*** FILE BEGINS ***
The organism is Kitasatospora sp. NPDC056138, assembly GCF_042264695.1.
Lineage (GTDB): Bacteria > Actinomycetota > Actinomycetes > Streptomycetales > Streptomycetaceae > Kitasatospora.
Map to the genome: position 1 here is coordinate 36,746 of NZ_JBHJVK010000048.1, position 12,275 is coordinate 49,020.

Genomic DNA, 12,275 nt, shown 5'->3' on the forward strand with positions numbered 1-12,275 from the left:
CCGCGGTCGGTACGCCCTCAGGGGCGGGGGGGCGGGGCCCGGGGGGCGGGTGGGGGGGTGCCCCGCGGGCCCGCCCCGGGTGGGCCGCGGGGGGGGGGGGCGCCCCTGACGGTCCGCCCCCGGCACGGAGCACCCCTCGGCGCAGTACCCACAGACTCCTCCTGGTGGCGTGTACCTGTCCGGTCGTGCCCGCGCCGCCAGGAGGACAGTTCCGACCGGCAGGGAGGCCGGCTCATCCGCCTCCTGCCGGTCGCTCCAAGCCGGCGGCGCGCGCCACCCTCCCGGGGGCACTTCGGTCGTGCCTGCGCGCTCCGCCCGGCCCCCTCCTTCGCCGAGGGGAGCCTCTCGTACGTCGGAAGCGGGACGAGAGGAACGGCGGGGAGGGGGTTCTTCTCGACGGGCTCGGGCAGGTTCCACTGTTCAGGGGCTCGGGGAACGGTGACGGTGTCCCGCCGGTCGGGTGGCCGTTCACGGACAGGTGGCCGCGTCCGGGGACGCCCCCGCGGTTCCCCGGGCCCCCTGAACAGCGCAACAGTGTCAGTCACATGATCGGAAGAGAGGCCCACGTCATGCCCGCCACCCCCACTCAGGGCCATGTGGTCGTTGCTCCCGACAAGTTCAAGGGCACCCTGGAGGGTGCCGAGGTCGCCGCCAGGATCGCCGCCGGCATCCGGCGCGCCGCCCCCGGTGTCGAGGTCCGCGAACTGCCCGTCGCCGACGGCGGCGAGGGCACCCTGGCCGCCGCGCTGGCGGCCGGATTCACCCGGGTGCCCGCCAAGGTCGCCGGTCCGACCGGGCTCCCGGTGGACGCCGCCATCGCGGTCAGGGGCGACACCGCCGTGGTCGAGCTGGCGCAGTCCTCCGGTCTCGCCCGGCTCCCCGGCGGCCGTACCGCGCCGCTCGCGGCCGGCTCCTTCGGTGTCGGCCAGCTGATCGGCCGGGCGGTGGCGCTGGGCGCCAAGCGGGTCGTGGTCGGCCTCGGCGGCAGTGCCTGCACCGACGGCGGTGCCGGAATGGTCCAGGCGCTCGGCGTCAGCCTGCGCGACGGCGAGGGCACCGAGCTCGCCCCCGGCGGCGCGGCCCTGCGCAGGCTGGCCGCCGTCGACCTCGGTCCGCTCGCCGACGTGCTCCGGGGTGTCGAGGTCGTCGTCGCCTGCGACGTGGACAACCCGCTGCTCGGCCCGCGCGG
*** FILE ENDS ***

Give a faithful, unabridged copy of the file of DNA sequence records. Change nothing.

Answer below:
The organism is Kitasatospora sp. NPDC056138, assembly GCF_042264695.1.
Lineage (GTDB): Bacteria > Actinomycetota > Actinomycetes > Streptomycetales > Streptomycetaceae > Kitasatospora.
Map to the genome: position 1 here is coordinate 36,746 of NZ_JBHJVK010000048.1, position 12,275 is coordinate 49,020.

Genomic DNA, 12,275 nt, shown 5'->3' on the forward strand with positions numbered 1-12,275 from the left:
CCGCGGTCGGTACGCCCTCAGGGGCGGGGGGGCGGGGCCCGGGGGGCGGGTGGGGGGGTGCCCCGCGGGCCCGCCCCGGGTGGGCCGCGGGGGGGGGGGGCGCCCCTGACGGTCCGCCCCCGGCACGGAGCACCCCTCGGCGCAGTACCCACAGACTCCTCCTGGTGGCGTGTACCTGTCCGGTCGTGCCCGCGCCGCCAGGAGGACAGTTCCGACCGGCAGGGAGGCCGGCTCATCCGCCTCCTGCCGGTCGCTCCAAGCCGGCGGCGCGCGCCACCCTCCCGGGGGCACTTCGGTCGTGCCTGCGCGCTCCGCCCGGCCCCCTCCTTCGCCGAGGGGAGCCTCTCGTACGTCGGAAGCGGGACGAGAGGAACGGCGGGGAGGGGGTTCTTCTCGACGGGCTCGGGCAGGTTCCACTGTTCAGGGGCTCGGGGAACGGTGACGGTGTCCCGCCGGTCGGGTGGCCGTTCACGGACAGGTGGCCGCGTCCGGGGACGCCCCCGCGGTTCCCCGGGCCCCCTGAACAGCGCAACAGTGTCAGTCACATGATCGGAAGAGAGGCCCACGTCATGCCCGCCACCCCCACTCAGGGCCATGTGGTCGTTGCTCCCGACAAGTTCAAGGGCACCCTGGAGGGTGCCGAGGTCGCCGCCAGGATCGCCGCCGGCATCCGGCGCGCCGCCCCCGGTGTCGAGGTCCGCGAACTGCCCGTCGCCGACGGCGGCGAGGGCACCCTGGCCGCCGCGCTGGCGGCCGGATTCACCCGGGTGCCCGCCAAGGTCGCCGGTCCGACCGGGCTCCCGGTGGACGCCGCCATCGCGGTCAGGGGCGACACCGCCGTGGTCGAGCTGGCGCAGTCCTCCGGTCTCGCCCGGCTCCCCGGCGGCCGTACCGCGCCGCTCGCGGCCGGCTCCTTCGGTGTCGGCCAGCTGATCGGCCGGGCGGTGGCGCTGGGCGCCAAGCGGGTCGTGGTCGGCCTCGGCGGCAGTGCCTGCACCGACGGCGGTGCCGGAATGGTCCAGGCGCTCGGCGTCAGCCTGCGCGACGGCGAGGGCACCGAGCTCGCCCCCGGCGGCGCGGCCCTGCGCAGGCTGGCCGCCGTCGACCTCGGTCCGCTCGCCGACGTGCTCCGGGGTGTCGAGGTCGTCGTCGCCTGCGACGTGGACAACCCGCTGCTCGGCCCGCGCGG